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Creative Learning Spaces For Today's Students and Faculty

Today’s colleges and universities are re-examining the use of campus real estate.  They’re changing learning spaces to recruit and attract students and faculty.  Just as students are able to multi-task, spaces must be flexible, meeting student needs throughout the day for a variety of purposes. Informal learning should be considered when planning spaces on campus.  These are the spaces where students and faculty engage in continued learning outside the classroom.  Students complete projects and engage in lively discussions about project information.  From a library, lounge or in-between space, the classroom extends beyond its four walls.

Public spaces provide students with choices to support learning styles.  Furniture should meet the needs of both individual study and project groups throughout the day.  Research has discovered students study individually in the morning and afternoons, then meet in groups after classes and work, usually in the evening.  Study areas should be flexible enough to easily change as students’ needs change.

When planning these spaces, think about creating zones where students can choose and control the best setting for their current learning needs. Zones should be created for individual focused work, small group study and larger group collaboration.  Areas where students meet and socialize while studying also should be considered a part of these spaces.

Balancing individual and group needs can be difficult, but necessary for today’s multi-tasking student.  They may spend part of the time with the project group and the rest of their time studying individually until a friend meets or texts them.  Public spaces can be viewed as a continuum of alone spaces and together spaces.  Alone spaces are part of the larger space, but students need to feel they have privacy and quiet space.  Students want a social connection by being part of the larger group, but still need to focus on their studies.  Together spaces should support impromptu brainstorming sessions and sharing of ideas and information among a project group or among faculty and students.  Spaces should accommodate a variety of group sizes.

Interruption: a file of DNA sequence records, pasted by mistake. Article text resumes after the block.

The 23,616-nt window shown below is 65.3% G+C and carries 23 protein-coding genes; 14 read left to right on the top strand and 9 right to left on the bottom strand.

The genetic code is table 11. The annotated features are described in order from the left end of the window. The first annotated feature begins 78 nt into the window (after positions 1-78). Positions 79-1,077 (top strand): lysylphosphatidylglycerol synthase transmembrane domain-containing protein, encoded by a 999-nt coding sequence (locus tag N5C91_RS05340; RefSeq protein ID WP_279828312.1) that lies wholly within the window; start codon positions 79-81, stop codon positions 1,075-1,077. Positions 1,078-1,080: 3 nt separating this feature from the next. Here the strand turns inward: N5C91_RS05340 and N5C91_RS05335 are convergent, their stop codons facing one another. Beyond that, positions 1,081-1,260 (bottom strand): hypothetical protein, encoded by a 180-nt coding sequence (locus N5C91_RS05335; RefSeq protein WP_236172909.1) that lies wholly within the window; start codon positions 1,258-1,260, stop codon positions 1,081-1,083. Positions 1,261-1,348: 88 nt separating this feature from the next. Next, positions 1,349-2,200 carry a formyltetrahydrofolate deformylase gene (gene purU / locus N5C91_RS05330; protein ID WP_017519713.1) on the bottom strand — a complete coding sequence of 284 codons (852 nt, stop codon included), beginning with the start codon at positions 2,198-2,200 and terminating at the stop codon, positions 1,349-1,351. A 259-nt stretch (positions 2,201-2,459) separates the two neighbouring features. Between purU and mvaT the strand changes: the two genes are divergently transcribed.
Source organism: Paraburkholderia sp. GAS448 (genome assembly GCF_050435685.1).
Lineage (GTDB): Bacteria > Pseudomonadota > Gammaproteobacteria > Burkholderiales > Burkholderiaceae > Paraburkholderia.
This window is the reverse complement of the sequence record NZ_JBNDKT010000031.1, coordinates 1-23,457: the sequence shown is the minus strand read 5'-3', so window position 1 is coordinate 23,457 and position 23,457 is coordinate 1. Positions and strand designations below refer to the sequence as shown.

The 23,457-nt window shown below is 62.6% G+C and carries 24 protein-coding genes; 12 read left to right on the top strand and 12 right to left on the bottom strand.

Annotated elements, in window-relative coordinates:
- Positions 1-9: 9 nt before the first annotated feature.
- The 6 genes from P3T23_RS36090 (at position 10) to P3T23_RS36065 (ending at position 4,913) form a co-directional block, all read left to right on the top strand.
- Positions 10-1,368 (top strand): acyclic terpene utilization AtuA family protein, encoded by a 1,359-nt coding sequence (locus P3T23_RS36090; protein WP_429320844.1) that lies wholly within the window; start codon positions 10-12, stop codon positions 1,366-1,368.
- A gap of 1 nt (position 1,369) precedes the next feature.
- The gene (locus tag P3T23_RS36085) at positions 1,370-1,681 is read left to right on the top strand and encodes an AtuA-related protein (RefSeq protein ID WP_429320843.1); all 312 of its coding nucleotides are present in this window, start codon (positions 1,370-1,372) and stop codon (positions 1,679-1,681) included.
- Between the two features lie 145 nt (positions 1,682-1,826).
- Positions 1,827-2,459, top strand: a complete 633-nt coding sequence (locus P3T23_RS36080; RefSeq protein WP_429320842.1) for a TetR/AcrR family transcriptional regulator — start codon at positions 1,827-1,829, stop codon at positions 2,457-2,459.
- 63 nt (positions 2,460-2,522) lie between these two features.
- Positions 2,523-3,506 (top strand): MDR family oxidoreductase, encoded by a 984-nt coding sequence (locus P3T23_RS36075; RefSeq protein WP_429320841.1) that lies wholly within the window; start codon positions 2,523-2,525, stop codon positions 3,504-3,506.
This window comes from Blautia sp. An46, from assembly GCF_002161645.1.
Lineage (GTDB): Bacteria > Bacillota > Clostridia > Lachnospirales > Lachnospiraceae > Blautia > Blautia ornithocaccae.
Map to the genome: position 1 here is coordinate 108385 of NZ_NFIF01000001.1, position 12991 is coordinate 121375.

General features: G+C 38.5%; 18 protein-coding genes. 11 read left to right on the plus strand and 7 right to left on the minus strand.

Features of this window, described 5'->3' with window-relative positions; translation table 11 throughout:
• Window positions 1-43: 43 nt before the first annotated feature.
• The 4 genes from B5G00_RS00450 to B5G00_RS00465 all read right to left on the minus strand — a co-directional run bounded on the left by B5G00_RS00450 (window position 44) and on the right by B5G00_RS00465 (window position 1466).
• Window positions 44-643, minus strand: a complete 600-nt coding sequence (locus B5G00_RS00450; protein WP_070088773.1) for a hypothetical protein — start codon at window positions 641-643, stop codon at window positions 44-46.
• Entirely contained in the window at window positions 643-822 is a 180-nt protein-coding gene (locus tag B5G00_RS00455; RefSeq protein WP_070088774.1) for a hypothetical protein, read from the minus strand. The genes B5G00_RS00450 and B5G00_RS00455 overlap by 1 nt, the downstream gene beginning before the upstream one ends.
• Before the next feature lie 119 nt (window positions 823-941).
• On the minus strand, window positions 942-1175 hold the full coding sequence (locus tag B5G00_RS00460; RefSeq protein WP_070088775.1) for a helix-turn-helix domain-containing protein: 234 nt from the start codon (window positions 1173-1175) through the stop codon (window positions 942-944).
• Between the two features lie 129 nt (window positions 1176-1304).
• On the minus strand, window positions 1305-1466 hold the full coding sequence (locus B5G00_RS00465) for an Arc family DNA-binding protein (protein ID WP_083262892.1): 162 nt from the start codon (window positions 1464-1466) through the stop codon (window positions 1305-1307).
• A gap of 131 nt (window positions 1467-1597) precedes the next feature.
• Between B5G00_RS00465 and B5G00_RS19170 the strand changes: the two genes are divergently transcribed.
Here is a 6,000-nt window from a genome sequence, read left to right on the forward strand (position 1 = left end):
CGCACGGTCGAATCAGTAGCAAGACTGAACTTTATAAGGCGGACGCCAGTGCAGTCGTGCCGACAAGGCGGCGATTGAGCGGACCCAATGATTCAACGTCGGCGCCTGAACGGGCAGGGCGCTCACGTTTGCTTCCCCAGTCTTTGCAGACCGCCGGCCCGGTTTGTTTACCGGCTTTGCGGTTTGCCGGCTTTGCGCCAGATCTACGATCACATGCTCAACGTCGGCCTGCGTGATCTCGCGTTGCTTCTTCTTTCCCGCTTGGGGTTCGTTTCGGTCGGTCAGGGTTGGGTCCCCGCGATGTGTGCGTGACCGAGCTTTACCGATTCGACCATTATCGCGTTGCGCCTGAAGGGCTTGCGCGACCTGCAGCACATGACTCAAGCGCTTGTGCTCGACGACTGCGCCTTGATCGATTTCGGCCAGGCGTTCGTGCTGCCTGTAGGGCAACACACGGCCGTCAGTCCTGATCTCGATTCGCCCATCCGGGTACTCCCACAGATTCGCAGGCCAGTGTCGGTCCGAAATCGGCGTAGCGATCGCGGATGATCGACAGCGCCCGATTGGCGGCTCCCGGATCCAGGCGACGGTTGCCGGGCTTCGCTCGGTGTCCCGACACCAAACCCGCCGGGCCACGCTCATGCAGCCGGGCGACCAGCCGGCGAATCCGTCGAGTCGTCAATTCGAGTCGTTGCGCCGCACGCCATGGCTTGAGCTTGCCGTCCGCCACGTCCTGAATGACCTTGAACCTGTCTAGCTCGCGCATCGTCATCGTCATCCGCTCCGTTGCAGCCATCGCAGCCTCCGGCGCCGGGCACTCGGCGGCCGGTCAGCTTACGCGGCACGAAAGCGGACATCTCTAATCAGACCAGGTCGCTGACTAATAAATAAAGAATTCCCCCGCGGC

Among the spaces where students gather is the library.  It may be a central library or a smaller departmental library.  The library offers a range of information resources for group and individual study.  Traditionally, libraries have supported individual study very well with carrels and small study rooms.  But in order to support today’s learning, the library needs to support various groups who meet to complete projects assigned by professors. 

The library offers students a place where information technology, knowledge resources and subject experts come together for ongoing learning, teaching and research.  Students learn to analyze and evaluate information, and create new information based on their research.  Computer labs with specialized software have become more important in the library.  Space is needed for both individuals and groups working on projects.  Group project rooms may be needed for more than an evening.  Reserving library space for several days should be considered.  The library needs to continue providing space for individual study, as well as creating space for group study.  Students may spend a lot of time in the library or they may be passing through for a few minutes between classes.  Libraries will need to provide computer kiosks for a quick check of email or social media, as well as computer labs for long-term studying.